Teitelbaum said Friday the commission and its staff had to take the "slings and arrows" and innuendos in silence because state Executive Law requires investigations by the agency to remain confidential until charges are brought. That stage was reached last week.
"When we're attacked, when the commissioners are attacked, we can't say, 'Well, look, we're putting everybody under oath,'" Teitelbaum said. "'We're backing every request for documents with a subpoena. We're going to court to get documents. We're threatening to go to court to get documents as to which privileges were being claimed. We're taking the testimony of every high-ranking public official.'"
Teitelbaum said the investigation was the most thorough one he knows of being conducted by either the Public Integrity Commission or its predecessor agencies, the Ethics and Lobbying commissions.
He bristled at criticism that members are beholden to the officials who appointed them, or to their political parties. The unpaid commission positions are filled at the direction of the governor, legislative leaders, the state comptroller and the state attorney general.
"I find it distressing, in part because the notion that a person in an unpaid position who is appointed by an elected official, the presumption that that volunteer is going to do the bidding of that elected official, I think is by and large not true, it certainly isn't true in this commission," Teitelbaum said. "It creates a misimpression in the public mind that the public believes incorrectly that people who, without compensation, who devote very, very substantial amounts of time to public service, are somehow corrupt, because that's what it would be."
Teitelbaum said he has detected no partisanship in the group.
"If you put bags over their heads and I put you in a room, and all you could hear is their voices, you couldn't tell who appointed whom," he said. "You wouldn't be able to tell who's a Democrat and who's a Republican. They all come to this mission with an extraordinary dedication and an extraordinary will to do the right thing."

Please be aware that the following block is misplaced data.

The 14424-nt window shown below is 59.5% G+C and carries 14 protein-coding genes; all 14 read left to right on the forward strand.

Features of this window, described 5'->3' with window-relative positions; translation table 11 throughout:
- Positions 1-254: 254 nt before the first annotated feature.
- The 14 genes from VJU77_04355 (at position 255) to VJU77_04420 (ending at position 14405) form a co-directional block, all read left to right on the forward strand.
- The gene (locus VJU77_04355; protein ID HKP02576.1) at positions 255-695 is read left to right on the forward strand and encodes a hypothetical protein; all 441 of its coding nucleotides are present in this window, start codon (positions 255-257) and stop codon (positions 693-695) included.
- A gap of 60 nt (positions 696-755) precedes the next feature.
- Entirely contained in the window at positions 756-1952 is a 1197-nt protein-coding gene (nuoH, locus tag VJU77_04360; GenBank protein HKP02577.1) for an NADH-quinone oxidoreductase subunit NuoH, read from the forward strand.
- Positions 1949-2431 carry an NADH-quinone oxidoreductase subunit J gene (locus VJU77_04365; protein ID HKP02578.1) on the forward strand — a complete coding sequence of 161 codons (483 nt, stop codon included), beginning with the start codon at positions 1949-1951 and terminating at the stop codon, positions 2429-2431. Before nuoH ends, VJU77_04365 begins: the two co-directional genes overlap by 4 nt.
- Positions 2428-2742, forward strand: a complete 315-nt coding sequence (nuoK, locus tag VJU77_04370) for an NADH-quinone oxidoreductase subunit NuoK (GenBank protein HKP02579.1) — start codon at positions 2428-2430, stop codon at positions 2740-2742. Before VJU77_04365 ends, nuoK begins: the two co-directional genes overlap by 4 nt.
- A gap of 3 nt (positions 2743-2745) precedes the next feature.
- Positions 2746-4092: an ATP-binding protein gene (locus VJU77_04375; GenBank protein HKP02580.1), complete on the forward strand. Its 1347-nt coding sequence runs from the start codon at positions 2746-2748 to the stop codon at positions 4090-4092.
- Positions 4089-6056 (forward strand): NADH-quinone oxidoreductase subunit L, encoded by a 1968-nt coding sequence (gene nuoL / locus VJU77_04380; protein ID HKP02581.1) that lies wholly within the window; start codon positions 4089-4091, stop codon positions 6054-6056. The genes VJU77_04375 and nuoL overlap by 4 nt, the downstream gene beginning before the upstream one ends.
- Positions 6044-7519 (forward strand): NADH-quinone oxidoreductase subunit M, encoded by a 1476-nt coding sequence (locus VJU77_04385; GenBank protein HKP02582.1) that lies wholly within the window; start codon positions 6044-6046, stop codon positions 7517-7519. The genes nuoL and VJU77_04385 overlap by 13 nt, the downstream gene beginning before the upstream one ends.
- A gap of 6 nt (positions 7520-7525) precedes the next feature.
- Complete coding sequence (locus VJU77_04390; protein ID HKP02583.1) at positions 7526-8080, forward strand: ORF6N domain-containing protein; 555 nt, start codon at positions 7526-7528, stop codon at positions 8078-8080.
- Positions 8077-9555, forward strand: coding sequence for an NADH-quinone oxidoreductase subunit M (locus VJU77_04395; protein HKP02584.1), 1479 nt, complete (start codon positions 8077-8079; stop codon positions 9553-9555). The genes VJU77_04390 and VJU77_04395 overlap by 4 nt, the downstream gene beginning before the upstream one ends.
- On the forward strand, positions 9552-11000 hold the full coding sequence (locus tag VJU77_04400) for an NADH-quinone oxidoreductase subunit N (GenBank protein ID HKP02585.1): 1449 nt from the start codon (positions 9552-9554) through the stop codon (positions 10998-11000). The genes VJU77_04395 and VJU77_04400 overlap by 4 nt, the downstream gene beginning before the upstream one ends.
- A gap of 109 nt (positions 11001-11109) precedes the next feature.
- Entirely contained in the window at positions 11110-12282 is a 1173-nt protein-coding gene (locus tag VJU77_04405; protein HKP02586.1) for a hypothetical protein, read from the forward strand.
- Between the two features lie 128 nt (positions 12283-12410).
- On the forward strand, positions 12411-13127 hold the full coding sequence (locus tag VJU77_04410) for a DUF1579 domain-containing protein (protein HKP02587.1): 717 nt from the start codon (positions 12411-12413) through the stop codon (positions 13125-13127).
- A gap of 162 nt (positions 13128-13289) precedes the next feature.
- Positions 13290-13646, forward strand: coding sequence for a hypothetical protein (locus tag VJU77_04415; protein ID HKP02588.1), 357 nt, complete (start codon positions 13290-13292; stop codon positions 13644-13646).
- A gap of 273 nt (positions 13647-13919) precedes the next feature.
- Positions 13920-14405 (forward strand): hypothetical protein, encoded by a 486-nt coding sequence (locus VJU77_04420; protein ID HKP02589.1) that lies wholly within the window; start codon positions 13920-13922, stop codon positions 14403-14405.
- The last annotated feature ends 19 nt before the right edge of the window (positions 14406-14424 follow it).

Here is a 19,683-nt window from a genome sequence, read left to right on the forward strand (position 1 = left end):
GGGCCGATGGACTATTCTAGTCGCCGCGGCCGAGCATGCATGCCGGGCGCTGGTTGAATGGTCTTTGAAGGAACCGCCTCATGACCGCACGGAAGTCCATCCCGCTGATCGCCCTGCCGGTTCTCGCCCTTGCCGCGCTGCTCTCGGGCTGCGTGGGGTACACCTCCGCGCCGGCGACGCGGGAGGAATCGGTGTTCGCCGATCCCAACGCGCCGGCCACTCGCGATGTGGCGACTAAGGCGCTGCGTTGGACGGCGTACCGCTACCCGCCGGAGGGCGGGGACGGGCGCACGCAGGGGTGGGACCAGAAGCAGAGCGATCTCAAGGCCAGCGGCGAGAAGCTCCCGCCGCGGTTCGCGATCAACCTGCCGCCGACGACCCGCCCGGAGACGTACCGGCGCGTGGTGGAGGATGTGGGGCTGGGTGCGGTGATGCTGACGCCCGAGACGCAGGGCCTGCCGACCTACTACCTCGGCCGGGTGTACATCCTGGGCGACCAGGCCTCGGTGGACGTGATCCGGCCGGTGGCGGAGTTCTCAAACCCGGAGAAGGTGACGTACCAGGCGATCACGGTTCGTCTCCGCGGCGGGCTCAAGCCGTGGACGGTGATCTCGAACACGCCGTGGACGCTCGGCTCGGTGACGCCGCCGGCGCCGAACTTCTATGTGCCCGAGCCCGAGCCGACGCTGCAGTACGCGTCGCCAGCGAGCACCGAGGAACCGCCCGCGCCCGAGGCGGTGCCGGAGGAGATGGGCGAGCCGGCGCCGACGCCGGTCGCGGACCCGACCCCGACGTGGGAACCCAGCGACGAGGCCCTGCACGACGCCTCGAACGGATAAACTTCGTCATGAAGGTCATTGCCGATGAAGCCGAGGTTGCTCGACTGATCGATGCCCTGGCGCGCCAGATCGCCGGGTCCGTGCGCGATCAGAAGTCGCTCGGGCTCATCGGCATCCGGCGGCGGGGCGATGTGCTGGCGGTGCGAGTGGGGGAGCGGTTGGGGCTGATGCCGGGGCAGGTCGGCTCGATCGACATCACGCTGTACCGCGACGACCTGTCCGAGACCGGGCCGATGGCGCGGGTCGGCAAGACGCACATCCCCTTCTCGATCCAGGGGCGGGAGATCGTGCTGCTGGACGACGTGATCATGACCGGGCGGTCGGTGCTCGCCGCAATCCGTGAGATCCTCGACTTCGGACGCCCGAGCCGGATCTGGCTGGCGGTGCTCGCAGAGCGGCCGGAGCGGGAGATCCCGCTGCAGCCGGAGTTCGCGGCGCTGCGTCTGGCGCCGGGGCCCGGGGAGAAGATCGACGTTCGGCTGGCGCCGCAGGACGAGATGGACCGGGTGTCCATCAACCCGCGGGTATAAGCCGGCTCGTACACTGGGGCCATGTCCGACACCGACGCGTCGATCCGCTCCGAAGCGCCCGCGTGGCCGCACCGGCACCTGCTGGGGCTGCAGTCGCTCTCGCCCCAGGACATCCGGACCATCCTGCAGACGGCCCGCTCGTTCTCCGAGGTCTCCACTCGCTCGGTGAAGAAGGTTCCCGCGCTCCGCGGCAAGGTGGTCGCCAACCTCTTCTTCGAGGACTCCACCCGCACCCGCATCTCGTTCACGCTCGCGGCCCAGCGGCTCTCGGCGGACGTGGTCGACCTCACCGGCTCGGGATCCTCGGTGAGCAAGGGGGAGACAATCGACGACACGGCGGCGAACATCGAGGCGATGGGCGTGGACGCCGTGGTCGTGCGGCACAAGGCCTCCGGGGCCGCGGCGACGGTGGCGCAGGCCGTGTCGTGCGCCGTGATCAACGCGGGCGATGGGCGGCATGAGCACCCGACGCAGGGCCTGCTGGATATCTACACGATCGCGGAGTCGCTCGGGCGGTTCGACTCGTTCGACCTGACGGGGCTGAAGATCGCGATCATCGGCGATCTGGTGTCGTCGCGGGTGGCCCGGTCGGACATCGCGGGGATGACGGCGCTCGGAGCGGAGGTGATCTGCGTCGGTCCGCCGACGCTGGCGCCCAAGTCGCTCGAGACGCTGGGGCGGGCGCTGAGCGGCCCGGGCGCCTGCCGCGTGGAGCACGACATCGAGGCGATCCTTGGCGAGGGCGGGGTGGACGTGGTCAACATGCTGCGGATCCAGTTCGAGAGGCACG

He said that with the Spitzer administration probe, he came to rely on the legal advice proffered by a "working group" of five commissioners: Feerick; former state Court of Appeals Judge Howard A. Levine; and attorneys John T. Mitchell, Loretta E. Lynch and Robert J. Giuffra Jr.
Other members of the commission are Daniel R. Alonso, Virginia M. Apuzzo, John M. Brickman, Andrew G. Celli Jr., Richard D. Emery, Daniel J. French, David L. Gruenberg and James P. King. Celli, a Spitzer friend, recused himself in this case.
Teitelbaum said he did not regret leaving a secure partnership at Bryan Cave, despite the tumultuous last year for the commission and state government in Albany.
He acknowledged, however, that he had never "worked in an arena where media played such a role" as with the commission's work on the Spitzer case.
He joked Friday about opening the newspapers and seeing stories about a guy he can't recognize -- Herbert Teitelbaum.
"It's true," Teitelbaum said. "Of late, I say, 'Look at this guy. Got the same name as I do. He's also working for state government.' Wow! He's terrible."